DAILY DIGEST: Storm train to resume along the West Coast this weekend; A decade later for the Yuba River Accord; The most important new CA enviro and health laws of 2019; The fight over ‘Waters of the US’; and more …

In California water news today, Storm train to resume along the West Coast this weekend; A decade later for the Yuba River Accord; LA County and Malibu will study Woolsey fire response in a ‘new era of threat'; The Most Important New California Environmental and Health Laws of 2019; The fight over ‘Waters of the US'; and more, plus the man behind most of the ski maps in America
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In the news today …

Storm train to resume along the West Coast this weekend:  “A storm poised to unleash rain and mountain snow across the western United States this weekend will be the start of an unsettled pattern lasting into next week.  Through Friday, the most impactful weather across the West will remain focused on Washington state, where rain will continue to soak coastal areas, while snow levels lower in the mountains. … ”  Read more from Accu-Weather here:  Storm train to resume along the West Coast this weekend

A decade later for the Yuba River Accord:  “When water is involved, there’s almost always a battle between competing interests.  That was the case along the Yuba River until 18 different parties reached an agreement a decade ago, which delineated what water benefits each would realize.  This past year was the 10th anniversary of the game-changing Yuba River Accord. After decades of court battles over how the different parties thought the river water should be used, the Accord – finalized on May 20, 2008 – brought parties to the table to find a meaningful and long-term solution. … ”  Read more from the Appeal-Democrat here:  A decade later for the Yuba River Accord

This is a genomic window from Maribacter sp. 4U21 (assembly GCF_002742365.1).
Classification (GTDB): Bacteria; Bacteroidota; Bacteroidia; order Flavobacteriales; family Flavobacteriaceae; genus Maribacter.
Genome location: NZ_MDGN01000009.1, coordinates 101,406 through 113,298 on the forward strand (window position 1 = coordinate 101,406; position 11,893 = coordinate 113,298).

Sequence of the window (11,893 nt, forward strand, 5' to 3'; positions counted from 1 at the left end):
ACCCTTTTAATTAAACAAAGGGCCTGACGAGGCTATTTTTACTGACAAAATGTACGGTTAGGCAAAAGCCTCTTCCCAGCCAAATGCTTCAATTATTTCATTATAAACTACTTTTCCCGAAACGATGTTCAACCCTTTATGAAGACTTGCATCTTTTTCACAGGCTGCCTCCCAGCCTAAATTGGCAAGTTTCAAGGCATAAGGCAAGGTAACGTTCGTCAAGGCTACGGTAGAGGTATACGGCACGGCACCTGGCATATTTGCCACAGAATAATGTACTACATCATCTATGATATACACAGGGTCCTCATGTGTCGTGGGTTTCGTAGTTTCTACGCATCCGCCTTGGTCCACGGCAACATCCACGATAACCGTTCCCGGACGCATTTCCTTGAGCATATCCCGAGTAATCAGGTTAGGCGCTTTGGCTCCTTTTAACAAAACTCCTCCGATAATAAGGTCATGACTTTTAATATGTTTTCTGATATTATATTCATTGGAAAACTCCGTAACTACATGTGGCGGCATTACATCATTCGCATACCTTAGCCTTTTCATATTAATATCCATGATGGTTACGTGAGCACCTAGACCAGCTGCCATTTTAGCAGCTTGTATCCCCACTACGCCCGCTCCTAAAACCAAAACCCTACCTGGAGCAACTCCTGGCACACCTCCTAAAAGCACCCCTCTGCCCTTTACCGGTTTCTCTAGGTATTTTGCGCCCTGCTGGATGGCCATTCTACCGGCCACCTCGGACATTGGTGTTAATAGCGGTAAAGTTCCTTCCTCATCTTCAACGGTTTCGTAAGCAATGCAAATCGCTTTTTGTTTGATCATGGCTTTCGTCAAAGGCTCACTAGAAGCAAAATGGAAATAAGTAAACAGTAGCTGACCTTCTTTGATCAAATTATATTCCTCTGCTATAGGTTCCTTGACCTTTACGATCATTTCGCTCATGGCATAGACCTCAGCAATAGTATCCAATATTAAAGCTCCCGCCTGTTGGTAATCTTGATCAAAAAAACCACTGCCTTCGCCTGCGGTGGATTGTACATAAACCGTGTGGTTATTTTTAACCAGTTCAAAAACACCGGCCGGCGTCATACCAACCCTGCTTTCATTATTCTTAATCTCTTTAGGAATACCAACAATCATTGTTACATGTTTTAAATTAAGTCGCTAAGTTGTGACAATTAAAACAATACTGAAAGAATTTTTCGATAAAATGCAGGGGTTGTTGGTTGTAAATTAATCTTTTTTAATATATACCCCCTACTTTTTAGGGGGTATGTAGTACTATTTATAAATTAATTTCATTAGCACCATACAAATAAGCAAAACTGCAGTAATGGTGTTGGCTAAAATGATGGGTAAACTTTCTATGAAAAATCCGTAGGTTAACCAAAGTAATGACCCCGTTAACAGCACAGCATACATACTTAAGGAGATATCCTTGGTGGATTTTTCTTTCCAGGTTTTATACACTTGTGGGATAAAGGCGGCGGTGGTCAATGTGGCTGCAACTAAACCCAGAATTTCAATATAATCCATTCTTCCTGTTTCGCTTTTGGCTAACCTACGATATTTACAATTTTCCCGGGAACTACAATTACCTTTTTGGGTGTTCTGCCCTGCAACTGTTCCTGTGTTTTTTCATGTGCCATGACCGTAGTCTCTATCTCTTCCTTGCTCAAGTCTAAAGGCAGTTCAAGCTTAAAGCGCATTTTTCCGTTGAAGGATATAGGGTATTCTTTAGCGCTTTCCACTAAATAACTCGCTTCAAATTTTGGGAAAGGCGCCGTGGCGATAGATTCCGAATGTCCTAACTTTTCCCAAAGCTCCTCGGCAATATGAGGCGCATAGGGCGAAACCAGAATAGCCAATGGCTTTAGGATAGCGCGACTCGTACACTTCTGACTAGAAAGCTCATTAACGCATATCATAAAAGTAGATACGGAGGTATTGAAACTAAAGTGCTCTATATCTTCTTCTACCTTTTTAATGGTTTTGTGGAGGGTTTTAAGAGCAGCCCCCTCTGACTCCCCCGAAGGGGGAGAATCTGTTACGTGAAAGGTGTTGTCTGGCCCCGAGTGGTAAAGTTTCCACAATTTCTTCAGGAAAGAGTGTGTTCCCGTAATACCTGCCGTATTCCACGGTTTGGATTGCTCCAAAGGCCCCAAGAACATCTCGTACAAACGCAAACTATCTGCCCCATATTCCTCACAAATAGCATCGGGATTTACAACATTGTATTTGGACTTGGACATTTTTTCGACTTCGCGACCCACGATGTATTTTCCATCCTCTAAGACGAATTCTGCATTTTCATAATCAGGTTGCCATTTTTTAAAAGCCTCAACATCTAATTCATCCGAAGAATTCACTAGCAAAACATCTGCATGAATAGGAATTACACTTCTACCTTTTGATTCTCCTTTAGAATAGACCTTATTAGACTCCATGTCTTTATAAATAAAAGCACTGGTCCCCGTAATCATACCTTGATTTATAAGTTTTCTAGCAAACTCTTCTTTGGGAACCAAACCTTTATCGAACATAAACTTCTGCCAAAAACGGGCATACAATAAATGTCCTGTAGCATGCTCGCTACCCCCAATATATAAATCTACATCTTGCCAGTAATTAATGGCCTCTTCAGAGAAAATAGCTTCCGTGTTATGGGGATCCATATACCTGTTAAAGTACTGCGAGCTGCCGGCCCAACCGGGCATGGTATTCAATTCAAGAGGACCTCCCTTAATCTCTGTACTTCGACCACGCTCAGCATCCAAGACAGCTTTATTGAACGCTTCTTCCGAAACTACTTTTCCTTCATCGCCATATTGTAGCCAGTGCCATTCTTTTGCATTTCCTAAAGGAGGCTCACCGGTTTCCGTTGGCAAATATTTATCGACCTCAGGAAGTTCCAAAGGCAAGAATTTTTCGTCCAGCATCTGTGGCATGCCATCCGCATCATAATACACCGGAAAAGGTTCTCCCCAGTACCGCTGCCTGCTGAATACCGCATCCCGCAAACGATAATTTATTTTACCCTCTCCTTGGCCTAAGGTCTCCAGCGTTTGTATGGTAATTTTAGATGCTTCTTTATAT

California farmers will need to be resilient again in 2019, says agriculture financial analyst:  “U.S. farm income contracted somewhat in 2018 according to the most recent United States Department of Agriculture (USDA) update, released Nov. 30.  The report indicated that net cash income in 2018 declined 10 percent from the previous year to about $93.4 billion, the lowest net cash income since 2009. Strikingly, net cash income has declined 38 percent from the recent peak in 2012, when many in the agricultural industry experienced a protracted period of exceptional profit margins. Only one other time period, the mid-1970s, has sustained a similar decline. … ”  Read more from the North Bay Business Journal here:  California farmers will need to be resilient again in 2019, says agriculture financial analyst

LA County and Malibu will study Woolsey fire response in a ‘new era of threat':  “The city of Malibu and the county of Los Angeles will begin examining the response to and recovery from the Woolsey fire, the fast-moving and most destructive wildfire in recent Southern California history.  Citing the “new era of threat from wildfires,” the Los Angeles County Board of Supervisors voted unanimously last month to convene a panel to review the cause of the Woolsey fire, the deployment of firefighters, evacuation procedures and the communication among first responders, police and municipalities. … ”  Read more from the San Diego Union Tribune here:  LA County and Malibu will study Woolsey fire response in a ‘new era of threat’